|Residence||Manhattan, New York, United States|
|Known for||New York saloon keeper and underworld figure during the mid-to late 19th century.|
Tom Bray (fl. 1850–1890) was an American saloon keeper and underworld figure in New York City during the mid-to late 19th century. He was the owner of a downtown Manhattan dive bar, "Tom Bray's", located on Thompson Street, and which served as an underworld hangout for thieves and bank robbers. The saloon, according to author Frank Moss, was known for its violence as "several men were killed there and a number were badly cut and shot" during its forty years in operation.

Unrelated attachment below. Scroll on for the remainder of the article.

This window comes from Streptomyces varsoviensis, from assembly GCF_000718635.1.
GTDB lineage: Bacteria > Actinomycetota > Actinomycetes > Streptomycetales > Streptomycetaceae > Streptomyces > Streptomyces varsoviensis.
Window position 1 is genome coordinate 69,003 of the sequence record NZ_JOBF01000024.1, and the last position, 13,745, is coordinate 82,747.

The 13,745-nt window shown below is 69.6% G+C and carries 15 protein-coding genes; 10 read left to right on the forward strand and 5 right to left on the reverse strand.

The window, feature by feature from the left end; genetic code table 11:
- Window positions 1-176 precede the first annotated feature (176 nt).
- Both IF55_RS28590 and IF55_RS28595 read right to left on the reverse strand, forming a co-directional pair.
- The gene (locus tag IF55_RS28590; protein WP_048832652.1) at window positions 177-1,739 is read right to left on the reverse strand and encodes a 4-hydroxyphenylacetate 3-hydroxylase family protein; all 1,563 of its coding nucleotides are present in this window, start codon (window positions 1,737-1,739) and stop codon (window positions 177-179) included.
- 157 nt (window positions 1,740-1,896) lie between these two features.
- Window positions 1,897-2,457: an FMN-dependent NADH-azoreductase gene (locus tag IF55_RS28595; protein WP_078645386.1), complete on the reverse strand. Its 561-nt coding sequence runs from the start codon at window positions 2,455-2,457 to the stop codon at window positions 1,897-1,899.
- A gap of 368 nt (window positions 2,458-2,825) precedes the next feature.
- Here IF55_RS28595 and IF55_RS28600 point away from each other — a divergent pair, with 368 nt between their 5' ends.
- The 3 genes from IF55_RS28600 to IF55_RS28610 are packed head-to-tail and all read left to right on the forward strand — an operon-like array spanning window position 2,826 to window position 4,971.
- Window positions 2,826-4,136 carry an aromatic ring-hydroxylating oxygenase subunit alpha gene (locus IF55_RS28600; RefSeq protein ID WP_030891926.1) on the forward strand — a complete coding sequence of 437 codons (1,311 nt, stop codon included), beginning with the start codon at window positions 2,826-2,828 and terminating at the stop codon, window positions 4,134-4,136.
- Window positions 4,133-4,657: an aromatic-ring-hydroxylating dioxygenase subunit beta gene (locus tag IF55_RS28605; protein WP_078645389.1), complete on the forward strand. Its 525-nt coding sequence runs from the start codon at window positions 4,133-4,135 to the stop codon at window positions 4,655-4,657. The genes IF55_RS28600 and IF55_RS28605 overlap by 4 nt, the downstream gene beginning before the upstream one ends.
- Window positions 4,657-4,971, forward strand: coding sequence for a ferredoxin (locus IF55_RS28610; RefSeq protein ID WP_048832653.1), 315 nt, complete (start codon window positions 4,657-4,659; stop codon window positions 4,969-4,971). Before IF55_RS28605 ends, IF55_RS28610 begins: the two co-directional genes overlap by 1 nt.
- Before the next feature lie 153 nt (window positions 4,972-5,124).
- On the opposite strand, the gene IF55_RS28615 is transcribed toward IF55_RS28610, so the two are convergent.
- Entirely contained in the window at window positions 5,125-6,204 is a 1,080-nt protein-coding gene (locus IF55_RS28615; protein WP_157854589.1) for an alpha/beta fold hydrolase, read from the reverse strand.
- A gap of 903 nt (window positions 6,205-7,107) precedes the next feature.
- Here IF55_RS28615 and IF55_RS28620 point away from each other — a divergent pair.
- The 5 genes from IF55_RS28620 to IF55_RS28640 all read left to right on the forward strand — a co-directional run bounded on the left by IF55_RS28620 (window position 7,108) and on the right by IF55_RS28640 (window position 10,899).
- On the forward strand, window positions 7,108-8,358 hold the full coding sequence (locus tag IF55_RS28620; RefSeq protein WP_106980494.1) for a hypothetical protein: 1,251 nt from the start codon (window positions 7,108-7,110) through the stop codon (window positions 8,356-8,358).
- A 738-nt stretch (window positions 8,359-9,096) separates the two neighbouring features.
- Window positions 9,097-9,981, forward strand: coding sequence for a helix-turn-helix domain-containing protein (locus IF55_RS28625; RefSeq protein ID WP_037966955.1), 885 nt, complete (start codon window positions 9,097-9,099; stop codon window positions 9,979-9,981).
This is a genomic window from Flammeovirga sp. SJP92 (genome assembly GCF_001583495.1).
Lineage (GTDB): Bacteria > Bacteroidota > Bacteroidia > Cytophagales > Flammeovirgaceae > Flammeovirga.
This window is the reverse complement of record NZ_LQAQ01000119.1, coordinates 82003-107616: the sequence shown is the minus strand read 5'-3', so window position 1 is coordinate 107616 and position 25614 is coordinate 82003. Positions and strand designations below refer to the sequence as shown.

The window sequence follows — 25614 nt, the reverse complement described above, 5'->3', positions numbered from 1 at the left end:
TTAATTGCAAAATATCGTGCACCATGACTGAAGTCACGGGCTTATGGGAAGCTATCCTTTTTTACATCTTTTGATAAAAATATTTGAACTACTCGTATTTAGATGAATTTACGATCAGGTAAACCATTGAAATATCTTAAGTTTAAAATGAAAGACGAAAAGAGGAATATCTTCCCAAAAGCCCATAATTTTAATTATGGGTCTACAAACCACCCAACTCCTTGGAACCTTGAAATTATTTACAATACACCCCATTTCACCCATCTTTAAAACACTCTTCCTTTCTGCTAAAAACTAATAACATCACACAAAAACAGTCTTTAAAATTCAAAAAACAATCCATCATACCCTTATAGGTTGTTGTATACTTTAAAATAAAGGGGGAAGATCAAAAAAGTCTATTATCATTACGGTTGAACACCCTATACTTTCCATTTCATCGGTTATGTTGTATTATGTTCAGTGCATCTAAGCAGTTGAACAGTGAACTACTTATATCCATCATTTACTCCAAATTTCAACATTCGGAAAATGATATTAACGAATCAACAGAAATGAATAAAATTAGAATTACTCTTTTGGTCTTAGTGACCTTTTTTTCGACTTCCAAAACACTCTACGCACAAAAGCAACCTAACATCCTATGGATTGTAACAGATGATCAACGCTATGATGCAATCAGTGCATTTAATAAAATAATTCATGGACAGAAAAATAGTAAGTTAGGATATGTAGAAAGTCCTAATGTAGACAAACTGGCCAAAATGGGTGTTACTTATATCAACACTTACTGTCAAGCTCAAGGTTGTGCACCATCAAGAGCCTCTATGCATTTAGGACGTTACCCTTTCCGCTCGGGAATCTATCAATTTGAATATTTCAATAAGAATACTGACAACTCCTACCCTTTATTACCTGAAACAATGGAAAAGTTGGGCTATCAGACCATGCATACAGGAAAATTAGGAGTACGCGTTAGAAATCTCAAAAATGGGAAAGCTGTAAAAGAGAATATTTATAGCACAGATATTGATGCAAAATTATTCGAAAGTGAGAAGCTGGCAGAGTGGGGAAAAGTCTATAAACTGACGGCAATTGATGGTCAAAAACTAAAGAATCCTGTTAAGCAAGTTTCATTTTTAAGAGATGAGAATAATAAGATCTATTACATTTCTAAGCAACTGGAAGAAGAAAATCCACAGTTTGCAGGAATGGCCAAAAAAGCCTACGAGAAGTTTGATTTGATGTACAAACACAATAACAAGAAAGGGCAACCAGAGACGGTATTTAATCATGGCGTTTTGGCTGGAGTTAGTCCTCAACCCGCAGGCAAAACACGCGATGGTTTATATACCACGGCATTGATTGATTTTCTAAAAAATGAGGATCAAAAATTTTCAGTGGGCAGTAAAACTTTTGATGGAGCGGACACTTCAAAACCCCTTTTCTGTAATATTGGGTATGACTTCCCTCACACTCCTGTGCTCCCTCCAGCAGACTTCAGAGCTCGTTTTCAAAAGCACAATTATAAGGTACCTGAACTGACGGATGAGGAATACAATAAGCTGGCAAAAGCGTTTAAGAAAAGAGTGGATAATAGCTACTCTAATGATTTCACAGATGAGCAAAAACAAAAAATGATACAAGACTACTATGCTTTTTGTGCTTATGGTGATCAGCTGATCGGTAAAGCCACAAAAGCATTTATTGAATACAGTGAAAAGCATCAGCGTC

A contemporary of Johnny Dobbs, who ran a similar establishment on Mott Street, Bray acted as a fence in the old Fourth Ward and became one of the most successful in the district during his lifetime. Unlike Dobbs, who eventually died penniless after handling $2 million in his criminal career, Bray "banked" his money and was reportedly worth between $200,000 and $350,000 at the time of his death. As of 1897, "Tom Bray's" was still standing.